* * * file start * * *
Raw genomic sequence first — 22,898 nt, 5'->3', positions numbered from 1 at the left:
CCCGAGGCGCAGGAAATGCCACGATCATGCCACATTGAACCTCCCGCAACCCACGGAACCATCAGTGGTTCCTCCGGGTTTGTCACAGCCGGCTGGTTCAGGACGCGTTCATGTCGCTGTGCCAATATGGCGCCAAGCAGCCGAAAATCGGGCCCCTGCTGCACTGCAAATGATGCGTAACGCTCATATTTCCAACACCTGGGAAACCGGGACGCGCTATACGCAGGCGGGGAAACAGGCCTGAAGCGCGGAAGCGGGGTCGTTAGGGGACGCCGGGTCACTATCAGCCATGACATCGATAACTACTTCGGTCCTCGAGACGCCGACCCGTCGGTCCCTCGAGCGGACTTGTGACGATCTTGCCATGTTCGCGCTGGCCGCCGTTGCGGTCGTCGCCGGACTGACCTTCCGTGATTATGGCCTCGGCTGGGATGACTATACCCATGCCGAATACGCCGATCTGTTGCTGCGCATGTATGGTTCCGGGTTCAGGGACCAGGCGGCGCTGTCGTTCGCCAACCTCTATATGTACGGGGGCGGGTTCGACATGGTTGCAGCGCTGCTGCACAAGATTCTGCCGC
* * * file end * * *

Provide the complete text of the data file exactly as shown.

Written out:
Raw genomic sequence first — 22,898 nt, 5'->3', positions numbered from 1 at the left:
CCCGAGGCGCAGGAAATGCCACGATCATGCCACATTGAACCTCCCGCAACCCACGGAACCATCAGTGGTTCCTCCGGGTTTGTCACAGCCGGCTGGTTCAGGACGCGTTCATGTCGCTGTGCCAATATGGCGCCAAGCAGCCGAAAATCGGGCCCCTGCTGCACTGCAAATGATGCGTAACGCTCATATTTCCAACACCTGGGAAACCGGGACGCGCTATACGCAGGCGGGGAAACAGGCCTGAAGCGCGGAAGCGGGGTCGTTAGGGGACGCCGGGTCACTATCAGCCATGACATCGATAACTACTTCGGTCCTCGAGACGCCGACCCGTCGGTCCCTCGAGCGGACTTGTGACGATCTTGCCATGTTCGCGCTGGCCGCCGTTGCGGTCGTCGCCGGACTGACCTTCCGTGATTATGGCCTCGGCTGGGATGACTATACCCATGCCGAATACGCCGATCTGTTGCTGCGCATGTATGGTTCCGGGTTCAGGGACCAGGCGGCGCTGTCGTTCGCCAACCTCTATATGTACGGGGGCGGGTTCGACATGGTTGCAGCGCTGCTGCACAAGATTCTGCCGC